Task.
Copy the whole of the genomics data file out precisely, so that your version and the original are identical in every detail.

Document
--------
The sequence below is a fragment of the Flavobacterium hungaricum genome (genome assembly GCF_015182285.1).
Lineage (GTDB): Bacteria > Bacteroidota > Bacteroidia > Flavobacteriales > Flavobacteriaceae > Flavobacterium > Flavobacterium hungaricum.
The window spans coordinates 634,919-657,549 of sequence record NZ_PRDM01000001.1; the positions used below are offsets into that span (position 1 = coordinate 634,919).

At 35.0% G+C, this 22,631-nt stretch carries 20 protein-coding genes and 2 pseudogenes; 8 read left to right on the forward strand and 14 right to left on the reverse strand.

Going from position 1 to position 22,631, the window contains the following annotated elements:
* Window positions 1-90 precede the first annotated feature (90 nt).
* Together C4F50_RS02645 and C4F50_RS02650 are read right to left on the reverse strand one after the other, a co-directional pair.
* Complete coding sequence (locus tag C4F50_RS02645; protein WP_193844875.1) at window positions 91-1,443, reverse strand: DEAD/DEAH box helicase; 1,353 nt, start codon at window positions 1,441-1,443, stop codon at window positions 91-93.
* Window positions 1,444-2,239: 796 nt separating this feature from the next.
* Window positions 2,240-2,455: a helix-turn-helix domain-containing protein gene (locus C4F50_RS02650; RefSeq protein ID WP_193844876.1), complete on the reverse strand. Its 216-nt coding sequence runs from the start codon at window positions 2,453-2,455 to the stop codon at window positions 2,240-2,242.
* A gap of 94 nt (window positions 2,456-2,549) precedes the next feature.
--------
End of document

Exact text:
The sequence below is a fragment of the Flavobacterium hungaricum genome (genome assembly GCF_015182285.1).
Lineage (GTDB): Bacteria > Bacteroidota > Bacteroidia > Flavobacteriales > Flavobacteriaceae > Flavobacterium > Flavobacterium hungaricum.
The window spans coordinates 634,919-657,549 of sequence record NZ_PRDM01000001.1; the positions used below are offsets into that span (position 1 = coordinate 634,919).

At 35.0% G+C, this 22,631-nt stretch carries 20 protein-coding genes and 2 pseudogenes; 8 read left to right on the forward strand and 14 right to left on the reverse strand.

Going from position 1 to position 22,631, the window contains the following annotated elements:
* Window positions 1-90 precede the first annotated feature (90 nt).
* Together C4F50_RS02645 and C4F50_RS02650 are read right to left on the reverse strand one after the other, a co-directional pair.
* Complete coding sequence (locus tag C4F50_RS02645; protein WP_193844875.1) at window positions 91-1,443, reverse strand: DEAD/DEAH box helicase; 1,353 nt, start codon at window positions 1,441-1,443, stop codon at window positions 91-93.
* Window positions 1,444-2,239: 796 nt separating this feature from the next.
* Window positions 2,240-2,455: a helix-turn-helix domain-containing protein gene (locus C4F50_RS02650; RefSeq protein ID WP_193844876.1), complete on the reverse strand. Its 216-nt coding sequence runs from the start codon at window positions 2,453-2,455 to the stop codon at window positions 2,240-2,242.
* A gap of 94 nt (window positions 2,456-2,549) precedes the next feature.